Where did June go? I had such a crappy month of May that I was terribly glad to see it go bye-bye and couldn’t wait for June to come rolling in.
I had big plans.
Really big plans.
You can scroll back to the beginning of the month and see what I’m talking about —I wrote several posts about it—but, basically, I’m calling this my summer of discontent and shaking things up a bit.
What I wanted to accomplish most was a summer of writing. I want to write 100K words in 100 days. I know, right? Who has time for that?
Last November, I participated in and completed NaNoWriMo which is National Novel Writing Month where you write a novel in 30 days of 50K words or more. I didn’t write a complete novel—because my novels are going to be longer than that—but I did write 50K words, which I still feel is a fantastic accomplishment.
The words I wrote are part of the current novel I am working on and is book two in a series of three fantasy adventure novels for people my age (49) and older. My motto is why let the kids have all of the fun, us grownups still have an imagination, although we might have to dig a little deeper to find it.
I’m nearing the finish line of this book but I’m finding the more I write in it the more characters and events I want to add which can be a really bad thing. The main themes and plot can become convoluted and bogged down so I am trying to rein myself in and write the last few (many) words.
Another positive aspect of these last thirty days is that I have discovered that the more I write every day, consecutively, in a row, the more I look forward to doing it. I read somewhere that a habit takes 21 days or maybe 28, to become a habit, so maybe that is what is going on.
Every day, I’m looking forward to opening the laptop and putting words on the page. But it hasn’t been without its challenges. The first ten days of the challenge were spent driving back and forth between my house and my mom’s because I’ve been getting my bathroom updated. It should have been a four-day project but things happen so you just gotta go with the flow.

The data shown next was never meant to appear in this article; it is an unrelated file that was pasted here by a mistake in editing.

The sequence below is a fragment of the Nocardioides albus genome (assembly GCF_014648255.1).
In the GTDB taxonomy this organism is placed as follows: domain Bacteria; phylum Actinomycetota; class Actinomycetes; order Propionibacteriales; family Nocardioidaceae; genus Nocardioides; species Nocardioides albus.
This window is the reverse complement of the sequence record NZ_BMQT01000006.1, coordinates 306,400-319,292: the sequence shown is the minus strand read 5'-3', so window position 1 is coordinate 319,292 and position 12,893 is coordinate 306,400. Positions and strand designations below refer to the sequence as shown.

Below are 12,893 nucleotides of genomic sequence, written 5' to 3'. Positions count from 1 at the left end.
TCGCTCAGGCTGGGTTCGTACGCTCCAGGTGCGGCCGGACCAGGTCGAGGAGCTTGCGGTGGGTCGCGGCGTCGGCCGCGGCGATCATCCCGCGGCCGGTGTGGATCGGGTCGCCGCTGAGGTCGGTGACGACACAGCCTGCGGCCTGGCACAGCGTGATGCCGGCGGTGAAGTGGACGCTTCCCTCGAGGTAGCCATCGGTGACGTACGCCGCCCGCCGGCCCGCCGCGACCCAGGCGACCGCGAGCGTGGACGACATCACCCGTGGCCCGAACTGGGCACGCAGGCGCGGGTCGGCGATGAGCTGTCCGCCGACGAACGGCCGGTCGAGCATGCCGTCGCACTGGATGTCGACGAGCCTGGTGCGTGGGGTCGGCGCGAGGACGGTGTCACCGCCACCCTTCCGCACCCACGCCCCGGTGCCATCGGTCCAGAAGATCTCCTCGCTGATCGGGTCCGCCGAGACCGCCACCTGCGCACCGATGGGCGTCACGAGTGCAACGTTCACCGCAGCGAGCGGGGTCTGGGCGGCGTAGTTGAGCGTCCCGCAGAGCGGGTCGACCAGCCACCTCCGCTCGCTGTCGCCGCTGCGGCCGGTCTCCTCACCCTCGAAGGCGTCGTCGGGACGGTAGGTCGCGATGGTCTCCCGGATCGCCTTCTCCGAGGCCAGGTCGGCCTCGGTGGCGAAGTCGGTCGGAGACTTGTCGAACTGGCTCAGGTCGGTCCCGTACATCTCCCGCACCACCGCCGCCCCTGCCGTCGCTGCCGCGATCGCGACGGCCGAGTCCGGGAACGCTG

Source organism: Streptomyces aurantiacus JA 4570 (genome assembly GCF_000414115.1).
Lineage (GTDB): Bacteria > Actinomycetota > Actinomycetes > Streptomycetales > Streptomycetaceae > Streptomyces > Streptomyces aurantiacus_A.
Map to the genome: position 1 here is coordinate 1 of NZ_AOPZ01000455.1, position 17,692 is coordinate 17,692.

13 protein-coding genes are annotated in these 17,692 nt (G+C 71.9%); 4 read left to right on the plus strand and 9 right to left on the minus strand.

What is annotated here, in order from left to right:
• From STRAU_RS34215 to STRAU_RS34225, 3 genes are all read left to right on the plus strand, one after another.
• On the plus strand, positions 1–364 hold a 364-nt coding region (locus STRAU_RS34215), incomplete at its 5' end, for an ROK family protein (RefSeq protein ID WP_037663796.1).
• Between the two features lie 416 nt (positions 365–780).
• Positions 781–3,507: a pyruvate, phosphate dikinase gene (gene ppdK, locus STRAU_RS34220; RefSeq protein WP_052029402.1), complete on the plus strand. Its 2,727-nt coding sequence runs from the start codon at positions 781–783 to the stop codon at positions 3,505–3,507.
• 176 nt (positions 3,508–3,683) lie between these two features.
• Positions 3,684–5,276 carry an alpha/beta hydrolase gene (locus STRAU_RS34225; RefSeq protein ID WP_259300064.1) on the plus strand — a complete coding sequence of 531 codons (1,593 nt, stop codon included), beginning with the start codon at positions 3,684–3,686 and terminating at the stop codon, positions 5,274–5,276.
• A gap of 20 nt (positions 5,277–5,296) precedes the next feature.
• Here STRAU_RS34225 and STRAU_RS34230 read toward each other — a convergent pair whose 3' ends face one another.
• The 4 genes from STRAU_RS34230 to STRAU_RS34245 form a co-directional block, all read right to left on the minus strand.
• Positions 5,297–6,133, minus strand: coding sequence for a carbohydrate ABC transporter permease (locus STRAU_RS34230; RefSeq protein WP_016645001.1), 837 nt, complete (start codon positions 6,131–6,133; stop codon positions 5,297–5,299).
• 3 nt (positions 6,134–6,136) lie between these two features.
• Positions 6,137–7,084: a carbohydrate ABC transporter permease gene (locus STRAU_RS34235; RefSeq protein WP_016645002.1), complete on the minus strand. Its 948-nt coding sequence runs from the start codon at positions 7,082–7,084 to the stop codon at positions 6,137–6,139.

Literally. The crew performing the remodel hit the wrong pipe and sent water spewing all over the bathroom. Luckily, I wasn’t there at the time, I just stepped in the leftover evidence early the next day. Thankfully, after two weeks the job was completed and I could have moved back home with the cats. However, two of my three air conditioner window units have now gone on the fritz and it’s summertime in the deep south. I only like to sweat in certain situations and usually not in my own home so I decided to stay at mom’s house for the foreseeable future or at least until the cats want to go home.
One of the other things I have been working on is keeping a journal chronicling my days as I write my way through this summer. I’ve never been one to keep a record of my daily life, but lots of my friends do, (Hi Gina! Buy her book!) so it’s something new for me. I titled the file “100 Days” on my Hello Kitty flash drive (that’s the storage device I’ve been using for all of my important stuff since last year’s virus wiped everything out) and the earlier posts that I wrote in the month about my 100-day journey were there too, and they were titled “One Hundred Days” so imagine my surprise on June 18, when I went to open the file and it wouldn’t open.
The only thing it said was FILE CORRUPTED.
Both of those files—same name—sorta, but completely different content. I was less than pleased. I spent an entire day trying to fix it, but to no avail. I’ve accepted the losses and moved on. Thankfully, my manuscripts weren’t corrupted--those were the only two-- but I have discovered “the cloud” and have said goodbye to Hello Kitty. You can kiss my grits!
Besides writing 1000 words every day, I have incorporated 30 minutes of walking into my daily routine. It’s become like the writing—a habit, and I find myself looking (Can't believe I said that!) forward to it each morning. And I somehow managed to lose six pounds this month (I know, hard to believe, hell must have frozen over and pigs are flying all over the world).